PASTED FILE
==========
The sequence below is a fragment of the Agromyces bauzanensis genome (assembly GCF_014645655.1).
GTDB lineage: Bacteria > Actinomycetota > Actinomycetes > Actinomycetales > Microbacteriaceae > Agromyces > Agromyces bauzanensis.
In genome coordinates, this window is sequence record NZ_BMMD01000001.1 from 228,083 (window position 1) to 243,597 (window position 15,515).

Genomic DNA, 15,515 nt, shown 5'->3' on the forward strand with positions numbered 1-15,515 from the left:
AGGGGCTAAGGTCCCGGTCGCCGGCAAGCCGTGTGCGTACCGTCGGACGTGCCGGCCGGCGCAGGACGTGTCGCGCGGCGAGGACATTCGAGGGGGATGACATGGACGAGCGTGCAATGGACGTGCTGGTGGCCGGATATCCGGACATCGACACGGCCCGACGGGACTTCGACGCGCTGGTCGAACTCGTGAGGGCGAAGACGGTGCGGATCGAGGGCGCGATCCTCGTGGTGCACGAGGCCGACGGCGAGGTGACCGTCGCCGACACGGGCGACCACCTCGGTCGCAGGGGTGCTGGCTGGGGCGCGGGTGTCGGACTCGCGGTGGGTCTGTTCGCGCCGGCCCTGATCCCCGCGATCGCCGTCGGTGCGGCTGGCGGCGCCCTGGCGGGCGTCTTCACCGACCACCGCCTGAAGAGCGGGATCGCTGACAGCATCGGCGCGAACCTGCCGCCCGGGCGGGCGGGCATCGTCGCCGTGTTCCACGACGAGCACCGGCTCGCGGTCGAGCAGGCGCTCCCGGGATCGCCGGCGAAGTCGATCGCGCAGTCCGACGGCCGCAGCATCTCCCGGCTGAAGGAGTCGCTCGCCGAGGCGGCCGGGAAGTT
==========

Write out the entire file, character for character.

The sequence below is a fragment of the Agromyces bauzanensis genome (assembly GCF_014645655.1).
GTDB lineage: Bacteria > Actinomycetota > Actinomycetes > Actinomycetales > Microbacteriaceae > Agromyces > Agromyces bauzanensis.
In genome coordinates, this window is sequence record NZ_BMMD01000001.1 from 228,083 (window position 1) to 243,597 (window position 15,515).

Genomic DNA, 15,515 nt, shown 5'->3' on the forward strand with positions numbered 1-15,515 from the left:
AGGGGCTAAGGTCCCGGTCGCCGGCAAGCCGTGTGCGTACCGTCGGACGTGCCGGCCGGCGCAGGACGTGTCGCGCGGCGAGGACATTCGAGGGGGATGACATGGACGAGCGTGCAATGGACGTGCTGGTGGCCGGATATCCGGACATCGACACGGCCCGACGGGACTTCGACGCGCTGGTCGAACTCGTGAGGGCGAAGACGGTGCGGATCGAGGGCGCGATCCTCGTGGTGCACGAGGCCGACGGCGAGGTGACCGTCGCCGACACGGGCGACCACCTCGGTCGCAGGGGTGCTGGCTGGGGCGCGGGTGTCGGACTCGCGGTGGGTCTGTTCGCGCCGGCCCTGATCCCCGCGATCGCCGTCGGTGCGGCTGGCGGCGCCCTGGCGGGCGTCTTCACCGACCACCGCCTGAAGAGCGGGATCGCTGACAGCATCGGCGCGAACCTGCCGCCCGGGCGGGCGGGCATCGTCGCCGTGTTCCACGACGAGCACCGGCTCGCGGTCGAGCAGGCGCTCCCGGGATCGCCGGCGAAGTCGATCGCGCAGTCCGACGGCCGCAGCATCTCCCGGCTGAAGGAGTCGCTCGCCGAGGCGGCCGGGAAGTT